Construction included moving interior walls, rewiring and stocking the new location with groceries, with the initial two trailers of food brought in with help from the San Saba County Ministerial Alliance.

The complete store can be found here: / /

Rouses Markets

In recognition of the hard work and dedication its associates have shown during the pandemic, Louisiana-based Rouses Markets is giving bonuses in April to all of its hourly store employees, and will accelerate quarterly bonuses for store managers and department heads.

In all, Rouses plans to spend $1 million on bonuses, meals and other benefits for the retailer’s 7,000 employees.

“I have never been more proud of our team than I am today,” CEO Donny Rouse said when announcing the bonuses. “They have been absolutely remarkable in taking care of our customers during an incredible time of need.”

In addition to offering free meals to all store workers during the pandemic, Rouses closed for business on Easter Sunday and made it a paid holiday to give its team time to rest and be with their families. Rouses employees also have free access to health care providers from home through an online portal.

The full story can be found here:

Additionally, Rouses is partnering with some well-known New Orleans-area restaurants to sell their signature dishes in Rouses stores, a welcome boost as most of the foodservice industry has been forced to close for anything other than takeout or delivery until further notice.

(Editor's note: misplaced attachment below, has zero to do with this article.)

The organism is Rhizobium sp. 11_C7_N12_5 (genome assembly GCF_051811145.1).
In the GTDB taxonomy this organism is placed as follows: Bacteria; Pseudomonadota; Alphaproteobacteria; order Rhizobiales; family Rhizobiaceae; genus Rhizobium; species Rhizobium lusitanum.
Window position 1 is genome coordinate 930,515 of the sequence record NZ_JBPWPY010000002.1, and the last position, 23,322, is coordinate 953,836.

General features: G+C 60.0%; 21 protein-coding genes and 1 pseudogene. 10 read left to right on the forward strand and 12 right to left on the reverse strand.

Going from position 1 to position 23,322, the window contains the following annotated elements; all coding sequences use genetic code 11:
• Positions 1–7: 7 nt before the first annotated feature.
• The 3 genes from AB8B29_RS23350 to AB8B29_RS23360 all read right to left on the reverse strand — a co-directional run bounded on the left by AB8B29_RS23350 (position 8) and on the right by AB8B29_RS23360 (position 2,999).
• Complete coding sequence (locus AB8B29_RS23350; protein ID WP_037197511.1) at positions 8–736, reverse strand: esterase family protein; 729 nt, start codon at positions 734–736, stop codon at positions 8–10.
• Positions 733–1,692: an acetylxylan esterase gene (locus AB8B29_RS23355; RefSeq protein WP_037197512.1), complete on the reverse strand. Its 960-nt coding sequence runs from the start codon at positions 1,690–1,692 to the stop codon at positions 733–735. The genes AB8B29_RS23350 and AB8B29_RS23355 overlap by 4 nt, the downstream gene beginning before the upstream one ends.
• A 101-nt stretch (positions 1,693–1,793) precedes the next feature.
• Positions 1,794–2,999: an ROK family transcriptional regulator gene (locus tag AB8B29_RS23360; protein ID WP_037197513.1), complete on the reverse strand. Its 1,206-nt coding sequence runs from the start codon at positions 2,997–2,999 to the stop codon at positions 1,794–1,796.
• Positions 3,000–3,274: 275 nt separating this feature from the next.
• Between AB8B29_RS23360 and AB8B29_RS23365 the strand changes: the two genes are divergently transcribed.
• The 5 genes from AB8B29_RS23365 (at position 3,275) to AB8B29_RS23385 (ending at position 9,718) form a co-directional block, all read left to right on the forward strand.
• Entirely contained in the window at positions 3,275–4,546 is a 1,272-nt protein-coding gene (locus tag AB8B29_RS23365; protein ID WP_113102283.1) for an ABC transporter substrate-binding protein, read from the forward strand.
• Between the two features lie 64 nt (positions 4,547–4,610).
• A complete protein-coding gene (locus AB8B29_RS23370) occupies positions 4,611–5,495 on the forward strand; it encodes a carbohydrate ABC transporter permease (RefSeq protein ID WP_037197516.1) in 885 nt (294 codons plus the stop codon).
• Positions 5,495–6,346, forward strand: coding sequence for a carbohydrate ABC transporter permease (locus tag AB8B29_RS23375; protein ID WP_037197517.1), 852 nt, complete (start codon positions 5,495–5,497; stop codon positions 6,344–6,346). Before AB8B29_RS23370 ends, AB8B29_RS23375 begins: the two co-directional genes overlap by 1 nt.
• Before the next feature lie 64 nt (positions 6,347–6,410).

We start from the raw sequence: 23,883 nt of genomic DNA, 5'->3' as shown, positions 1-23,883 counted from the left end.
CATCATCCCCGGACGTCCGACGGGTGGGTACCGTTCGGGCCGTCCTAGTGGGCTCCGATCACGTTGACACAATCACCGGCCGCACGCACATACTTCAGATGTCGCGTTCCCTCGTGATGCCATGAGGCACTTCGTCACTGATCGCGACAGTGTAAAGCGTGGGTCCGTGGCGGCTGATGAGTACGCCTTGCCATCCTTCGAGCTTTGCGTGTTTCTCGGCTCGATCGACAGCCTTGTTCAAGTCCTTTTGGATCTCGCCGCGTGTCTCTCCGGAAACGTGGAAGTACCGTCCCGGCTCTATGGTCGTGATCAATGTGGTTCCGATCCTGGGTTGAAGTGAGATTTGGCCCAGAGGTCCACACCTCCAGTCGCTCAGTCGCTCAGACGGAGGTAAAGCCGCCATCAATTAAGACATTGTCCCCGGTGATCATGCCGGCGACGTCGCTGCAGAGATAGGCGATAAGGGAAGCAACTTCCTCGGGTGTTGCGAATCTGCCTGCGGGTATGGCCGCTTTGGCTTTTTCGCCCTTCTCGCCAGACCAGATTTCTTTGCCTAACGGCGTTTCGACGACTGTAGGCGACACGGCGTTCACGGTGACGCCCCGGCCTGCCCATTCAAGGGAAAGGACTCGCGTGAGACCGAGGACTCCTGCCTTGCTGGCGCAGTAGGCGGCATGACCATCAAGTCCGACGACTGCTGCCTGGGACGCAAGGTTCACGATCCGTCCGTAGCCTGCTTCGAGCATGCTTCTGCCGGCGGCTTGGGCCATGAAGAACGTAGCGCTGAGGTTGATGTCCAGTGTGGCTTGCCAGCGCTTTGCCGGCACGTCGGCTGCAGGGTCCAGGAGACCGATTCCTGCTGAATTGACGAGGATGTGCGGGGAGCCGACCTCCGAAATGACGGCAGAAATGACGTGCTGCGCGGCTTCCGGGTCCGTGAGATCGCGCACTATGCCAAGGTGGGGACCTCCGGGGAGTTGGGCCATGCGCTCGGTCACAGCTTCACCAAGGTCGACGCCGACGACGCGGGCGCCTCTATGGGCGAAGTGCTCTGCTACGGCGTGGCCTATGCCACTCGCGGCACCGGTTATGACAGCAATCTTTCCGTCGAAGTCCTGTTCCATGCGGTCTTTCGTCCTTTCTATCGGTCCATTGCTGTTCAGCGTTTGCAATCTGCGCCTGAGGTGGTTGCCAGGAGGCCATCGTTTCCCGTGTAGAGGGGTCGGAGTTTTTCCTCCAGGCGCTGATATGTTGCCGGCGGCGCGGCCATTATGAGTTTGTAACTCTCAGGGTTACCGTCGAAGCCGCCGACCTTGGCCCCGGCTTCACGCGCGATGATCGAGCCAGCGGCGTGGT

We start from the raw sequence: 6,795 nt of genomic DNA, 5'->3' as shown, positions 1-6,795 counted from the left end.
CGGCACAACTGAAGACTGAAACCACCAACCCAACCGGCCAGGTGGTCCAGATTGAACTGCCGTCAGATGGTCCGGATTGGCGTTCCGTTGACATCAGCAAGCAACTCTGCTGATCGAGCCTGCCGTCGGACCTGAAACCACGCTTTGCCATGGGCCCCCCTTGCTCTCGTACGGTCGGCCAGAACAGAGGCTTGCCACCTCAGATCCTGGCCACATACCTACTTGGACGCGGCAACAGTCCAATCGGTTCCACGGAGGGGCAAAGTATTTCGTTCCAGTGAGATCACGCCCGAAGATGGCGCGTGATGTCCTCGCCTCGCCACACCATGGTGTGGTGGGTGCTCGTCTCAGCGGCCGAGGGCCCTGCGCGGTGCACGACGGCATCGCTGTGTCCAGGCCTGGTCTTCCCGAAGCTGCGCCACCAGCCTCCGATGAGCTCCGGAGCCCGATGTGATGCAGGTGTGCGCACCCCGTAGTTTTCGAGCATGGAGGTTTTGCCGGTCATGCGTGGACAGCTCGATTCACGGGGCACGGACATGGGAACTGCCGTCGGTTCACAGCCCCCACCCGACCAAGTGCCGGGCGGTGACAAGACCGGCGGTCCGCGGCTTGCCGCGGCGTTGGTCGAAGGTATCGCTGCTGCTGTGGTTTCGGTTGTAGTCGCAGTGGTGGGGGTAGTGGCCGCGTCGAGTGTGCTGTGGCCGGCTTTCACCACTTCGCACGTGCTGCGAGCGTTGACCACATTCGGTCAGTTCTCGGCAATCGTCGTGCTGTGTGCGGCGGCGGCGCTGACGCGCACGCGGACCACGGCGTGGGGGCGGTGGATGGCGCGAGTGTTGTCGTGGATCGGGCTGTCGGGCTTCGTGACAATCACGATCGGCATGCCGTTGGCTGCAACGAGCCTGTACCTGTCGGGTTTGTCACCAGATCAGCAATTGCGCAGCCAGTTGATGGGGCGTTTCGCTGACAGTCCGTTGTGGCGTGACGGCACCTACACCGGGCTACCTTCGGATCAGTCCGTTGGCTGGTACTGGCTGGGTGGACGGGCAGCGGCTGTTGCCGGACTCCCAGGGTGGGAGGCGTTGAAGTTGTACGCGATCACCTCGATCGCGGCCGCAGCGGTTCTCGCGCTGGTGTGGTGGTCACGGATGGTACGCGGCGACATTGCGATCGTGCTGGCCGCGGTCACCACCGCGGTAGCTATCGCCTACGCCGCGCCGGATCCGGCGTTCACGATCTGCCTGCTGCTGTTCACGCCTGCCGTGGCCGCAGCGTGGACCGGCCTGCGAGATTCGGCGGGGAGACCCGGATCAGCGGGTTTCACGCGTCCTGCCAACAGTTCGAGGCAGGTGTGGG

The partnership was the brainchild of Rouse and James Breuhl, the retailer’s vice president of perishables. Starting with hummus and pita from Chef Alon Shaya’s modern Israeli restaurant Saba, and turtle soup plus grits and grillades from Chef Tory McPhail at the legendary Commander’s Palace, the program grew to include dishes from New Orleans institutions like Galatoire’s and Ye Olde College to additional restaurants in Baton Rouge and Lafayette, La.

As of April 7, sales of restaurant partner meals in Rouses’ deli cases surpassed $95,000. The program has also allowed restaurant to retain or rehire staff member.

Additionally, Rouses is exploring ways to bring in festival food vendors that typically sell thousands of portions to attendees of New Orleans events that have been cancelled due to the pandemic. “We’re trying to provide our customers with items they long for all year and feel they may be missing out on,” Marcy Nathan, Rouses creative director, told FSR Magazine.

Find the full story here:

Wakefern / ShopRite

The New Jersey-based retailer cooperative donated 12 trailers to move hospital equipment to four pop-up field hospitals around the state being set up as a preparedness measure.

Gov. Phil Murphy in his March 25 daily press briefing praised the company for its assistance in transporting the equipment that was received from the federal government. The overflow medical facilities are intended to house critically ill patients who don’t have COVID-19, to alleviate stress placed on existing hospitals.

Meanwhile in Philadelphia, Brown’s ShopRite Grocery Manager William Banks was recognized as a hero by local media.

“It’s my job and I take my job seriously. I provide people with food. It’s like land and food. You’re gonna need those two things. They’re not going anywhere, so I take a pride in that — a pride in what I do,” Banks told Fox 29. “I show up every day because it’s what I want to do.  It’s not like I’m a daredevil. I like my life. I have two daughters at home, a wife. I wanna live but at the same token this is what I do. This is what I came to work to do.”